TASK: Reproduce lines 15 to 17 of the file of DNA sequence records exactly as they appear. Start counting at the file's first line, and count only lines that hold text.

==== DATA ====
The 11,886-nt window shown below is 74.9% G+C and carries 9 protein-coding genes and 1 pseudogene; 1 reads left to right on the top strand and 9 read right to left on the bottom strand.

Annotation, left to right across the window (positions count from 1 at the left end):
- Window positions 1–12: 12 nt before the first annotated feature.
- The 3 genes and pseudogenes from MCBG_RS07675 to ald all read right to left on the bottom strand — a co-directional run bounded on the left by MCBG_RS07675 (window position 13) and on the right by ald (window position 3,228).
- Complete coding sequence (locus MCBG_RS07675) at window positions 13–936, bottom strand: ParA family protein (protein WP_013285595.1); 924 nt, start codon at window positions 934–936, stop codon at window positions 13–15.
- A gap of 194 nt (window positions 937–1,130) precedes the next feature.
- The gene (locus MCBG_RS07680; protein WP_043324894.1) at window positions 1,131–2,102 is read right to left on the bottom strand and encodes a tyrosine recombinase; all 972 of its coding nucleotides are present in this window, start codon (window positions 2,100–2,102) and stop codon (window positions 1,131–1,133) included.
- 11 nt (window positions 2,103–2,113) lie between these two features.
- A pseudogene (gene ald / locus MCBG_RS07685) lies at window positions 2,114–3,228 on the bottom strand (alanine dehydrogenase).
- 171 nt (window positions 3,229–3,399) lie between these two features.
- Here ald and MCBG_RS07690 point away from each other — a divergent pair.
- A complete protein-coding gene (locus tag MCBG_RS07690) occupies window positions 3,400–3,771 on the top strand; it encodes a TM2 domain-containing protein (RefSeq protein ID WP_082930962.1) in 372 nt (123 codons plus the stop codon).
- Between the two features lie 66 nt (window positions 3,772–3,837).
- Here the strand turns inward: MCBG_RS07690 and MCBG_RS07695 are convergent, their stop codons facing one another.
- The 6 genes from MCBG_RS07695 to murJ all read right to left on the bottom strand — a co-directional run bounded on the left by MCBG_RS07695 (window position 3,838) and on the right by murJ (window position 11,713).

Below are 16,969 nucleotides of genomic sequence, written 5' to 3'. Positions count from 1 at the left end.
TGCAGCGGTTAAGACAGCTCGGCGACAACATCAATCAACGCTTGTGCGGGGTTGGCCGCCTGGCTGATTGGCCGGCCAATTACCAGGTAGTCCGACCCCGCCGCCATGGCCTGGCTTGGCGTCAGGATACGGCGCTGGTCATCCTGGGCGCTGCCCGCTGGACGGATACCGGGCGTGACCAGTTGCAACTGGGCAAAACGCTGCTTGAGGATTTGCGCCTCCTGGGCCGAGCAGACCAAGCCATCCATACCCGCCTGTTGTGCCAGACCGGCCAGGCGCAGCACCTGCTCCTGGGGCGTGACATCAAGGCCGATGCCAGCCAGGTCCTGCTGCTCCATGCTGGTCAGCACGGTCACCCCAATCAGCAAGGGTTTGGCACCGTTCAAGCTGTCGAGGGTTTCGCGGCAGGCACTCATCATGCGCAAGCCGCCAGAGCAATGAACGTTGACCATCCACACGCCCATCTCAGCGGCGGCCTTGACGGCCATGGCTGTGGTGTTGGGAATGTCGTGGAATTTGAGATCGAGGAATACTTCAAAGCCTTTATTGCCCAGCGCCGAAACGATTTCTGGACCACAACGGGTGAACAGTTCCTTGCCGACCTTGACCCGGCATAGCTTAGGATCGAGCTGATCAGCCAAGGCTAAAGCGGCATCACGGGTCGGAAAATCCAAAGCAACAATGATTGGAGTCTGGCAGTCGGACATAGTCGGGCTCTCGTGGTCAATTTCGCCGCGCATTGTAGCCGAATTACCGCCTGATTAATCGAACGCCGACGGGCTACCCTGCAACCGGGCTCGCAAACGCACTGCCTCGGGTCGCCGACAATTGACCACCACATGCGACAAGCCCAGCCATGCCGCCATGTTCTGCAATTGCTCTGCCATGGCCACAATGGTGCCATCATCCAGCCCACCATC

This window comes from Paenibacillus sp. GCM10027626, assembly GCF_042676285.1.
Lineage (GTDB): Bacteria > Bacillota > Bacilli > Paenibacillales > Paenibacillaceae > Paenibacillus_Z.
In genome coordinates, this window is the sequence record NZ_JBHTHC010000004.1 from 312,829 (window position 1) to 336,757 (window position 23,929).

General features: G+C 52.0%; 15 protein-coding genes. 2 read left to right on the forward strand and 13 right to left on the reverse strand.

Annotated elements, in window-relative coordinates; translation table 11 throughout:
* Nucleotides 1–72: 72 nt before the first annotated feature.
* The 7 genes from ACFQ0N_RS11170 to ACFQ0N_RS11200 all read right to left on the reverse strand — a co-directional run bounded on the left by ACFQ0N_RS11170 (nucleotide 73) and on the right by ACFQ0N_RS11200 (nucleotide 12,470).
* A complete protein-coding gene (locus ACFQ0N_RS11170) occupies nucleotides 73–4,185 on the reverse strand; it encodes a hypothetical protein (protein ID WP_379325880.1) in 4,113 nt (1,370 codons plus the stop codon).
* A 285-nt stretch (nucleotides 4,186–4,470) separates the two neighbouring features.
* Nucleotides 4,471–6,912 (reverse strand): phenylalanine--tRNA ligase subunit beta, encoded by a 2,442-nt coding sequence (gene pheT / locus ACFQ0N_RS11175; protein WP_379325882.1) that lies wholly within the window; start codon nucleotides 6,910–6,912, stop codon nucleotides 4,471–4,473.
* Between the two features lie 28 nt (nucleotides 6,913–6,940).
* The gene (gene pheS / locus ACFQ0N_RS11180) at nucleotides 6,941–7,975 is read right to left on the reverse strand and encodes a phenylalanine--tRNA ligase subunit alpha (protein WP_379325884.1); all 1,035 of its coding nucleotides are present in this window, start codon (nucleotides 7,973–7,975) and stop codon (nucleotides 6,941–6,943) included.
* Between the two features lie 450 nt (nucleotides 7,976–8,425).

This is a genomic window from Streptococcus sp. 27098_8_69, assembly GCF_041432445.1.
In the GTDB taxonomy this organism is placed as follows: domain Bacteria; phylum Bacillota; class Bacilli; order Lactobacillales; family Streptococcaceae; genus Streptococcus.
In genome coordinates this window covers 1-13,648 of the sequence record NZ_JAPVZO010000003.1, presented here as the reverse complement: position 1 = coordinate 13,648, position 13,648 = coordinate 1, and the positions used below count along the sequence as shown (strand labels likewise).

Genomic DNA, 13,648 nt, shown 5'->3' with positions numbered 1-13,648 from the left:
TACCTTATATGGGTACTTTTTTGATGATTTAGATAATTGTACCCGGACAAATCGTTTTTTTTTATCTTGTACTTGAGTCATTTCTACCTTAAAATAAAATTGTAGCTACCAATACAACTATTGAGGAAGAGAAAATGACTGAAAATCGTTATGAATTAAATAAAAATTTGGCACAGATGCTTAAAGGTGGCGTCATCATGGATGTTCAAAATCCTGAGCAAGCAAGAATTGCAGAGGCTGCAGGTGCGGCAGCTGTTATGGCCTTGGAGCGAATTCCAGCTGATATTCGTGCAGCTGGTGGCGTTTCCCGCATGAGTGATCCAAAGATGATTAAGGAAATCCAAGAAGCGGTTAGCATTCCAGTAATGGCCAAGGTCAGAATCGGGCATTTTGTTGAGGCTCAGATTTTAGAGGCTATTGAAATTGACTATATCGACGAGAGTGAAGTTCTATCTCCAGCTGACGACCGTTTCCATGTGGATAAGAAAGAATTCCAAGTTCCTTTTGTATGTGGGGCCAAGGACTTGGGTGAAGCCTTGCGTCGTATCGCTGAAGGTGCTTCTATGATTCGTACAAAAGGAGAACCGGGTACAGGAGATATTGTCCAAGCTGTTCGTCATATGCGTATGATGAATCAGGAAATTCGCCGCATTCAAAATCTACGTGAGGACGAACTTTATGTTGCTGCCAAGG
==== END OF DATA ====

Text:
- The 6 genes from MCBG_RS07695 to murJ all read right to left on the bottom strand — a co-directional run bounded on the left by MCBG_RS07695 (window position 3,838) and on the right by murJ (window position 11,713).

Below are 16,969 nucleotides of genomic sequence, written 5' to 3'. Positions count from 1 at the left end.
TGCAGCGGTTAAGACAGCTCGGCGACAACATCAATCAACGCTTGTGCGGGGTTGGCCGCCTGGCTGATTGGCCGGCCAATTACCAGGTAGTCCGACCCCGCCGCCATGGCCTGGCTTGGCGTCAGGATACGGCGCTGGTCATCCTGGGCGCTGCCCGCTGGACGGATACCGGGCGTGACCAGTTGCAACTGGGCAAAACGCTGCTTGAGGATTTGCGCCTCCTGGGCCGAGCAGACCAAGCCATCCATACCCGCCTGTTGTGCCAGACCGGCCAGGCGCAGCACCTGCTCCTGGGGCGTGACATCAAGGCCGATGCCAGCCAGGTCCTGCTGCTCCATGCTGGTCAGCACGGTCACCCCAATCAGCAAGGGTTTGGCACCGTTCAAGCTGTCGAGGGTTTCGCGGCAGGCACTCATCATGCGCAAGCCGCCAGAGCAATGAACGTTGACCATCCACACGCCCATCTCAGCGGCGGCCTTGACGGCCATGGCTGTGGTGTTGGGAATGTCGTGGAATTTGAGATCGAGGAATACTTCAAAGCCTTTATTGCCCAGCGCCGAAACGATTTCTGGACCACAACGGGTGAACAGTTCCTTGCCGACCTTGACCCGGCATAGCTTAGGATCGAGCTGATCAGCCAAGGCTAAAGCGGCATCACGGGTCGGAAAATCCAAAGCAACAATGATTGGAGTCTGGCAGTCGGACATAGTCGGGCTCTCGTGGTCAATTTCGCCGCGCATTGTAGCCGAATTACCGCCTGATTAATCGAACGCCGACGGGCTACCCTGCAACCGGGCTCGCAAACGCACTGCCTCGGGTCGCCGACAATTGACCACCACATGCGACAAGCCCAGCCATGCCGCCATGTTCTGCAATTGCTCTGCCATGGCCACAATGGTGCCATCATCCAGCCCACCATC